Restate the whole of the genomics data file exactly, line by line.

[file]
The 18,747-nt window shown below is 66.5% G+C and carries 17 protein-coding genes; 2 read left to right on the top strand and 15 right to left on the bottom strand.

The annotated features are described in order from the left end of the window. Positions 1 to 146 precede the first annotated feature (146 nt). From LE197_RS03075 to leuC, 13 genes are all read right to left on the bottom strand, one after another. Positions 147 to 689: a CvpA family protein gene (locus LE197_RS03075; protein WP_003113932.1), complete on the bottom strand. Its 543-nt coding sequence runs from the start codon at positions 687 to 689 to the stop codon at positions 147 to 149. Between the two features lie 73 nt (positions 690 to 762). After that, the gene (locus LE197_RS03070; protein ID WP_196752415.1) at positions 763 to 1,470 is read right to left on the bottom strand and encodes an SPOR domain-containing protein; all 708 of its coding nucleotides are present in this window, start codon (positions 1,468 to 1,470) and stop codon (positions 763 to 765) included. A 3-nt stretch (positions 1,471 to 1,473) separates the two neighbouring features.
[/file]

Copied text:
The 18,747-nt window shown below is 66.5% G+C and carries 17 protein-coding genes; 2 read left to right on the top strand and 15 right to left on the bottom strand.

The annotated features are described in order from the left end of the window. Positions 1 to 146 precede the first annotated feature (146 nt). From LE197_RS03075 to leuC, 13 genes are all read right to left on the bottom strand, one after another. Positions 147 to 689: a CvpA family protein gene (locus LE197_RS03075; protein WP_003113932.1), complete on the bottom strand. Its 543-nt coding sequence runs from the start codon at positions 687 to 689 to the stop codon at positions 147 to 149. Between the two features lie 73 nt (positions 690 to 762). After that, the gene (locus LE197_RS03070; protein ID WP_196752415.1) at positions 763 to 1,470 is read right to left on the bottom strand and encodes an SPOR domain-containing protein; all 708 of its coding nucleotides are present in this window, start codon (positions 1,468 to 1,470) and stop codon (positions 763 to 765) included. A 3-nt stretch (positions 1,471 to 1,473) separates the two neighbouring features.